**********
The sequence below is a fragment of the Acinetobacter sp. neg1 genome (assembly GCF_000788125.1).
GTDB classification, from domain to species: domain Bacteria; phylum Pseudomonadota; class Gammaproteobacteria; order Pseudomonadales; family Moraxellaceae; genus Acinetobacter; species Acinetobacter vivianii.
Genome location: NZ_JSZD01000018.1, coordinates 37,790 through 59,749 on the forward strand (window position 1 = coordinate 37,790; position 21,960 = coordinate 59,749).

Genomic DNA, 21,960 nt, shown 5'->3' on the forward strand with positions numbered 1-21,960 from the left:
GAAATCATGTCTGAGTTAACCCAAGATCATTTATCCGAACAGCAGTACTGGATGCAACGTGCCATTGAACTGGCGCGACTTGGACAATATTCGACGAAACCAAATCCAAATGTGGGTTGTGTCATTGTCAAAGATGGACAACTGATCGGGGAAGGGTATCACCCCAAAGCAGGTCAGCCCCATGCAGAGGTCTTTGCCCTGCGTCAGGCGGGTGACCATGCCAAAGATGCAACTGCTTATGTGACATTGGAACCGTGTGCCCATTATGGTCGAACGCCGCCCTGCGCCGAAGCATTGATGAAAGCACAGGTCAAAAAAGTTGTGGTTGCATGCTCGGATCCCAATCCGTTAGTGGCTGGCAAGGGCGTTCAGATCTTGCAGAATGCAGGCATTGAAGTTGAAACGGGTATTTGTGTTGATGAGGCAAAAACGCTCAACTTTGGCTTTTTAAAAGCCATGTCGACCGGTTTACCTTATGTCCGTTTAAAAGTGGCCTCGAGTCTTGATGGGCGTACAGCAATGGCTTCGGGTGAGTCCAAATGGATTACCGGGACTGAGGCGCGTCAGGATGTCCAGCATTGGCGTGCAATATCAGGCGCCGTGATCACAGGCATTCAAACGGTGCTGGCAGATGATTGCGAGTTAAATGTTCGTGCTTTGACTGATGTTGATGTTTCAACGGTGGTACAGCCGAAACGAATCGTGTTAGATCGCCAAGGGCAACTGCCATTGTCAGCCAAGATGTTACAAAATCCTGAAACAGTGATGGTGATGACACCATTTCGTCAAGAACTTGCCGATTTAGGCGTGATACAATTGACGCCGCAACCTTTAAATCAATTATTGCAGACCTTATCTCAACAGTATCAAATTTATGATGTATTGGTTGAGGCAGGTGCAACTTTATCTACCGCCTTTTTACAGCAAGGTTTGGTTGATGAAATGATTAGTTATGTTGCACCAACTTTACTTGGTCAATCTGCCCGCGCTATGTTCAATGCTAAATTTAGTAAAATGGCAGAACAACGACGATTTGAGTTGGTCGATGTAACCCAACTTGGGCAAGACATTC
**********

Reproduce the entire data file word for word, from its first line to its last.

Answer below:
The sequence below is a fragment of the Acinetobacter sp. neg1 genome (assembly GCF_000788125.1).
GTDB classification, from domain to species: domain Bacteria; phylum Pseudomonadota; class Gammaproteobacteria; order Pseudomonadales; family Moraxellaceae; genus Acinetobacter; species Acinetobacter vivianii.
Genome location: NZ_JSZD01000018.1, coordinates 37,790 through 59,749 on the forward strand (window position 1 = coordinate 37,790; position 21,960 = coordinate 59,749).

Genomic DNA, 21,960 nt, shown 5'->3' on the forward strand with positions numbered 1-21,960 from the left:
GAAATCATGTCTGAGTTAACCCAAGATCATTTATCCGAACAGCAGTACTGGATGCAACGTGCCATTGAACTGGCGCGACTTGGACAATATTCGACGAAACCAAATCCAAATGTGGGTTGTGTCATTGTCAAAGATGGACAACTGATCGGGGAAGGGTATCACCCCAAAGCAGGTCAGCCCCATGCAGAGGTCTTTGCCCTGCGTCAGGCGGGTGACCATGCCAAAGATGCAACTGCTTATGTGACATTGGAACCGTGTGCCCATTATGGTCGAACGCCGCCCTGCGCCGAAGCATTGATGAAAGCACAGGTCAAAAAAGTTGTGGTTGCATGCTCGGATCCCAATCCGTTAGTGGCTGGCAAGGGCGTTCAGATCTTGCAGAATGCAGGCATTGAAGTTGAAACGGGTATTTGTGTTGATGAGGCAAAAACGCTCAACTTTGGCTTTTTAAAAGCCATGTCGACCGGTTTACCTTATGTCCGTTTAAAAGTGGCCTCGAGTCTTGATGGGCGTACAGCAATGGCTTCGGGTGAGTCCAAATGGATTACCGGGACTGAGGCGCGTCAGGATGTCCAGCATTGGCGTGCAATATCAGGCGCCGTGATCACAGGCATTCAAACGGTGCTGGCAGATGATTGCGAGTTAAATGTTCGTGCTTTGACTGATGTTGATGTTTCAACGGTGGTACAGCCGAAACGAATCGTGTTAGATCGCCAAGGGCAACTGCCATTGTCAGCCAAGATGTTACAAAATCCTGAAACAGTGATGGTGATGACACCATTTCGTCAAGAACTTGCCGATTTAGGCGTGATACAATTGACGCCGCAACCTTTAAATCAATTATTGCAGACCTTATCTCAACAGTATCAAATTTATGATGTATTGGTTGAGGCAGGTGCAACTTTATCTACCGCCTTTTTACAGCAAGGTTTGGTTGATGAAATGATTAGTTATGTTGCACCAACTTTACTTGGTCAATCTGCCCGCGCTATGTTCAATGCTAAATTTAGTAAAATGGCAGAACAACGACGATTTGAGTTGGTCGATGTAACCCAACTTGGGCAAGACATTC